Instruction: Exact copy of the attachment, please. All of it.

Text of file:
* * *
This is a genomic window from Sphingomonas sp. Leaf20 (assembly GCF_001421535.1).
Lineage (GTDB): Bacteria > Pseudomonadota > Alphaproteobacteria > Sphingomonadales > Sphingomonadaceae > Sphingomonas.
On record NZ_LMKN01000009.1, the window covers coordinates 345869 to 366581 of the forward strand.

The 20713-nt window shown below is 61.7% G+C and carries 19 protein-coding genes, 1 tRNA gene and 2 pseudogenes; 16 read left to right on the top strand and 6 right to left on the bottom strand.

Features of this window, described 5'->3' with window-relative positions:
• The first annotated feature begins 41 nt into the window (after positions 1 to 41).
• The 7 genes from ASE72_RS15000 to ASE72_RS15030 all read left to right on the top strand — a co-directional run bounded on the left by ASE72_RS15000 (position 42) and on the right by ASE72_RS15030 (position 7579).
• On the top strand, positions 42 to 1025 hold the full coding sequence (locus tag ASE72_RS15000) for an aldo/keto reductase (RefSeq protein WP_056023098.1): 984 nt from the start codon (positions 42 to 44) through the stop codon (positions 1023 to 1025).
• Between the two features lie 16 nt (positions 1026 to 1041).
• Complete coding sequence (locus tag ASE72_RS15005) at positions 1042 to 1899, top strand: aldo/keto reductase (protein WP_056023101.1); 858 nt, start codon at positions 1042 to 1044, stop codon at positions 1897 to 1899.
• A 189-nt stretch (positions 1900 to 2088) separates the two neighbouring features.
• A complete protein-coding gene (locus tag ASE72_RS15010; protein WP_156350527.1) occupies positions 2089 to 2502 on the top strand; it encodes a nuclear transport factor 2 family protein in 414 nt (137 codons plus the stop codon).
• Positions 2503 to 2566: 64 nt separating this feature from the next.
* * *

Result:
This is a genomic window from Sphingomonas sp. Leaf20 (assembly GCF_001421535.1).
Lineage (GTDB): Bacteria > Pseudomonadota > Alphaproteobacteria > Sphingomonadales > Sphingomonadaceae > Sphingomonas.
On record NZ_LMKN01000009.1, the window covers coordinates 345869 to 366581 of the forward strand.

The 20713-nt window shown below is 61.7% G+C and carries 19 protein-coding genes, 1 tRNA gene and 2 pseudogenes; 16 read left to right on the top strand and 6 right to left on the bottom strand.

Features of this window, described 5'->3' with window-relative positions:
• The first annotated feature begins 41 nt into the window (after positions 1 to 41).
• The 7 genes from ASE72_RS15000 to ASE72_RS15030 all read left to right on the top strand — a co-directional run bounded on the left by ASE72_RS15000 (position 42) and on the right by ASE72_RS15030 (position 7579).
• On the top strand, positions 42 to 1025 hold the full coding sequence (locus tag ASE72_RS15000) for an aldo/keto reductase (RefSeq protein WP_056023098.1): 984 nt from the start codon (positions 42 to 44) through the stop codon (positions 1023 to 1025).
• Between the two features lie 16 nt (positions 1026 to 1041).
• Complete coding sequence (locus tag ASE72_RS15005) at positions 1042 to 1899, top strand: aldo/keto reductase (protein WP_056023101.1); 858 nt, start codon at positions 1042 to 1044, stop codon at positions 1897 to 1899.
• A 189-nt stretch (positions 1900 to 2088) separates the two neighbouring features.
• A complete protein-coding gene (locus tag ASE72_RS15010; protein WP_156350527.1) occupies positions 2089 to 2502 on the top strand; it encodes a nuclear transport factor 2 family protein in 414 nt (137 codons plus the stop codon).
• Positions 2503 to 2566: 64 nt separating this feature from the next.